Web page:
Lent is a religious observance that begins on Ash Wednesday and ends approximately six weeks later, before Easter Sunday. In Lent, many Christians commit to fasting, as well as giving up certain luxuries. During this time many follow restrictive diets. Some may “give up” eating chocolate or junk food.
Some adherents mark the season with the traditional abstention from the consumption of meat, particularly on Fridays. Without meat, Lenten Fridays have been deemed as Fish Friday.
According to a poll by USA Today, 41% of Americans say they have observed Lent. With abstaining from eating meat on Fridays, that leaves a lot of people searching for the perfect fish fry to end the week.
Lent brings major changes to the restaurant industry. During this 40-day period, menus see an increasing amount of fish and seafood. During Lent in 1962, the Filet-O-Fish sandwich debuted at McDonald’s. Some seafood chain restaurants claim sales increase on Fridays by up to 75 percent.
Locally, the Friday night fish fry is a staple year round, but area places that offer them all agree Lent is their busiest time of year.
How do area schools handle the season of Lent?
The School District of Amery serves approximately 172,573 lunches according to last year’s numbers. Menus are planned to meet the nutritional requirements set forth by the federal programs ran under the USDA. “We also look at what commodity and diverted items we have to use up when planning,” said Stacy Nelson, Amery’s Director of School Nutrition.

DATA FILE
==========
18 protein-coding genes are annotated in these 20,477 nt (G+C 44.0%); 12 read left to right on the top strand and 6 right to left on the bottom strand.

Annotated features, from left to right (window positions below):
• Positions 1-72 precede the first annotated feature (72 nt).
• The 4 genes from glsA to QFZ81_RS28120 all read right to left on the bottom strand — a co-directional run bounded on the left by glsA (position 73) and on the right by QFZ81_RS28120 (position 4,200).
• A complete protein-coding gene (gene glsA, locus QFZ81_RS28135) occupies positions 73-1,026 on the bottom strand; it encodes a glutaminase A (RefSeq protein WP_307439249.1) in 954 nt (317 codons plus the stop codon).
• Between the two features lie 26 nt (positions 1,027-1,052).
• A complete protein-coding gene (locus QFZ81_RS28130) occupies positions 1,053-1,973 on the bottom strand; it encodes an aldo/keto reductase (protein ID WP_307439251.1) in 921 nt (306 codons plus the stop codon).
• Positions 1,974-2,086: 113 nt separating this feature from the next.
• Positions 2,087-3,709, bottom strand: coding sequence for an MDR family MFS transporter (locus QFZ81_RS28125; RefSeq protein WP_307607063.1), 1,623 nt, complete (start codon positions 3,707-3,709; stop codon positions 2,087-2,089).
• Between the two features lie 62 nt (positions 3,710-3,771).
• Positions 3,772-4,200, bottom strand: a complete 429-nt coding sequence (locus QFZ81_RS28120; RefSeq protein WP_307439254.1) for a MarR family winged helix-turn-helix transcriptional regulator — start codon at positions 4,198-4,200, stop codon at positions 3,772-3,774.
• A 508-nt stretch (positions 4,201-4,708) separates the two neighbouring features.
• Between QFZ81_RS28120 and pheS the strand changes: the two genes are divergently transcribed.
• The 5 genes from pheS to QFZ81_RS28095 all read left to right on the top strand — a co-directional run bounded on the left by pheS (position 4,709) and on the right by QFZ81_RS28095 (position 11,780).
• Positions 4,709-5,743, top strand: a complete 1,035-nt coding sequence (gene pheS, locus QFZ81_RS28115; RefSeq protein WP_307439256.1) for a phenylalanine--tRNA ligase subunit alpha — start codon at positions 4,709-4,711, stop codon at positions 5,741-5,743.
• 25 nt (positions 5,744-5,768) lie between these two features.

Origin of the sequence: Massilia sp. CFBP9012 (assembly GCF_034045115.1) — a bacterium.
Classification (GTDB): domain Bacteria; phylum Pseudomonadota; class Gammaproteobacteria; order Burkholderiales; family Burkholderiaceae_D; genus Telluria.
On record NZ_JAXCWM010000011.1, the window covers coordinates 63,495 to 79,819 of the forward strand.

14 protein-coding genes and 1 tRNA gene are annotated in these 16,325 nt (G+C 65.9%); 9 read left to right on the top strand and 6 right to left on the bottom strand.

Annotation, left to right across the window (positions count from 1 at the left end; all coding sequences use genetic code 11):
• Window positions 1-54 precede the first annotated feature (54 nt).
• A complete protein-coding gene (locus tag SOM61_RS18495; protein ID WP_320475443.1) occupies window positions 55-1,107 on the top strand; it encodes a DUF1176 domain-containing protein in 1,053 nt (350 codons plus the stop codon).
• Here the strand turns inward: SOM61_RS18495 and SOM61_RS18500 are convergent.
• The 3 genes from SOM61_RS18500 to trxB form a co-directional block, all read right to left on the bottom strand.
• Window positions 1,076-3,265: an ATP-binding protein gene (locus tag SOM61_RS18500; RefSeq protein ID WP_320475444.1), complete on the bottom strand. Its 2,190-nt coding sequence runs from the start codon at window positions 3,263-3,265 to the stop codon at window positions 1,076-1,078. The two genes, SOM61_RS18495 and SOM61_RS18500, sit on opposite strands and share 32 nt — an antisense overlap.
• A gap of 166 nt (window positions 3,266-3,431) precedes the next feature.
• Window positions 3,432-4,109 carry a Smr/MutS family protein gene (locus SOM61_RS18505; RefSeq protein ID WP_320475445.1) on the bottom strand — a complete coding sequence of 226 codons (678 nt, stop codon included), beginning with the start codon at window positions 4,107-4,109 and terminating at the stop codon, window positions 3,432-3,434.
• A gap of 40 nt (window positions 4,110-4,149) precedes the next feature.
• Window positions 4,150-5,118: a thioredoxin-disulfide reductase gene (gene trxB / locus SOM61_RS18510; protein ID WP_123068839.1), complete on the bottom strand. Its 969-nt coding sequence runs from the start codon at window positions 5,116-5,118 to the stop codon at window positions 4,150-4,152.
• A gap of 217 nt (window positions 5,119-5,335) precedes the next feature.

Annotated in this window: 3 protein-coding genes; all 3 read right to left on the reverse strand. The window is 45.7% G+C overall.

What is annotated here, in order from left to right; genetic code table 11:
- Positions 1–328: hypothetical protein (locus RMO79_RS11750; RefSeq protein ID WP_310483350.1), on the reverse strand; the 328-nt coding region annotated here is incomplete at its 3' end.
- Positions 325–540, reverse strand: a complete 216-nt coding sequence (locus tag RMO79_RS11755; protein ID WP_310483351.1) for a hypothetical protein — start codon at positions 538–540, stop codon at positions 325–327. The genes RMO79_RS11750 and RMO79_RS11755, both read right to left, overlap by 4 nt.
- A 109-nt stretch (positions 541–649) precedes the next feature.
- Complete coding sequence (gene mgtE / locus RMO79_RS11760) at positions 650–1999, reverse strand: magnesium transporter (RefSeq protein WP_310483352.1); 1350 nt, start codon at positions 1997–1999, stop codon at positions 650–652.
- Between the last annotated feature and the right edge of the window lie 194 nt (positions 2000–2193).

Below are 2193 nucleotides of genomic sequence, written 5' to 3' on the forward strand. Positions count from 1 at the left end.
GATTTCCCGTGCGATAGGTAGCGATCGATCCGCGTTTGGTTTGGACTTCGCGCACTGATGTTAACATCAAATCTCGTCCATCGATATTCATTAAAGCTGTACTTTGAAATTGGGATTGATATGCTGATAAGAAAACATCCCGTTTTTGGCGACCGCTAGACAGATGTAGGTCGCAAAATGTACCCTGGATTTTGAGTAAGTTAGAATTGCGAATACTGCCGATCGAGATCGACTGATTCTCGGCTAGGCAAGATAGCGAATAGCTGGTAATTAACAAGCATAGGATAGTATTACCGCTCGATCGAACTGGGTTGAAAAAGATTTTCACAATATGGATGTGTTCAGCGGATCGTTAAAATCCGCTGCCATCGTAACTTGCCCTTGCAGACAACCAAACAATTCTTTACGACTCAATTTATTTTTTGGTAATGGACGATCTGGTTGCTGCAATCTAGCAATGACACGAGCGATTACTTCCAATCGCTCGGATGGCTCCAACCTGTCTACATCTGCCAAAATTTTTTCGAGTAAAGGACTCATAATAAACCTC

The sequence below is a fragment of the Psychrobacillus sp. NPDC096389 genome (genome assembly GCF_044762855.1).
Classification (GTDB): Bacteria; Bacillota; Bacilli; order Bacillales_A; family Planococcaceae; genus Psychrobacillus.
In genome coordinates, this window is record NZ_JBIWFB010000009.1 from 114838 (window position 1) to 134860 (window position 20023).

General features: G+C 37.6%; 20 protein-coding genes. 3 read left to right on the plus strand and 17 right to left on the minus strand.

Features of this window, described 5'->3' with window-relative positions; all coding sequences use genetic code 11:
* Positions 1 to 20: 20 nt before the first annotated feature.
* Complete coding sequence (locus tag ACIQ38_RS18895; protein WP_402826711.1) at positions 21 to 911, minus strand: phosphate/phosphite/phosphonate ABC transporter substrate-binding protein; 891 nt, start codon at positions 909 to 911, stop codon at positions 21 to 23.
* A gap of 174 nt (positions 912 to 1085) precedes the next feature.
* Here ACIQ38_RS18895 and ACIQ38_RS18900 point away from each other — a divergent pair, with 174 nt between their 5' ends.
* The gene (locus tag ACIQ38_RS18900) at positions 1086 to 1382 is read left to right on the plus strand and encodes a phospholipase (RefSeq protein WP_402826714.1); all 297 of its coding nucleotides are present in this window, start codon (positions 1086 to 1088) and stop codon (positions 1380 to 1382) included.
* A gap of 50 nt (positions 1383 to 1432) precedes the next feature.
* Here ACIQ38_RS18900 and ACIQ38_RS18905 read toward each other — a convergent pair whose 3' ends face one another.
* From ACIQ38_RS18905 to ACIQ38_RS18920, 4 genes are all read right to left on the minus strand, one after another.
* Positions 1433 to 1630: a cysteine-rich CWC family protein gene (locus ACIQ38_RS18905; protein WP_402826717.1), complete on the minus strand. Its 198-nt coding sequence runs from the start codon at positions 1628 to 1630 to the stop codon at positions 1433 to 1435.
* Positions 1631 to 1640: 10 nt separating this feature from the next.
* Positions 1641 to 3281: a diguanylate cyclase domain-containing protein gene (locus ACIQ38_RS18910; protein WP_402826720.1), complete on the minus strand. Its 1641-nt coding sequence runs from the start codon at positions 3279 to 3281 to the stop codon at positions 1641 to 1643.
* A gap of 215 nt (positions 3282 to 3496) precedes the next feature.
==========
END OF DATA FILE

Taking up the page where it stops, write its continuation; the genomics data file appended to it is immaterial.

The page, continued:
She said the menu doesn’t really change that much during religious holidays. “Most schools have some sort of meat free entree item offered every day, except for the Elementary, as they don’t have as many choices at that age,” Nelson said.
She explained that according to the Wisconsin Department of Public Instruction- Nutrition, if the schools cater to one religious group, they should be going out of our way to cater to them all.
Nelson said, “The neat thing with the program is that our meals are ‘offer versus serve’, so if there is an item that a student chooses not to eat due to whatever reasons, religious or otherwise, they don’t have to take it. The only item that must be on every child’s tray is at least a half cup of fruit or vegetable and then 2 other items to count as a reimbursable meal.” According to the U.S. Department of Agriculture Food and Nutrition Service, Offer versus Serve (OVS) is a provision in the National School Lunch Program and School Breakfast that allows students to decline some of the food offered. The goals of OVS are to reduce food waste in the school meals programs while permitting students to decline foods they do not intend to eat.
“We follow a 5 week cycle menu, so if the menu falls with a non-meat item it is very helpful to those that are practicing that religious belief. Other times I will make a switch if there is a meat free entrée planned earlier in the week,” said Nelson.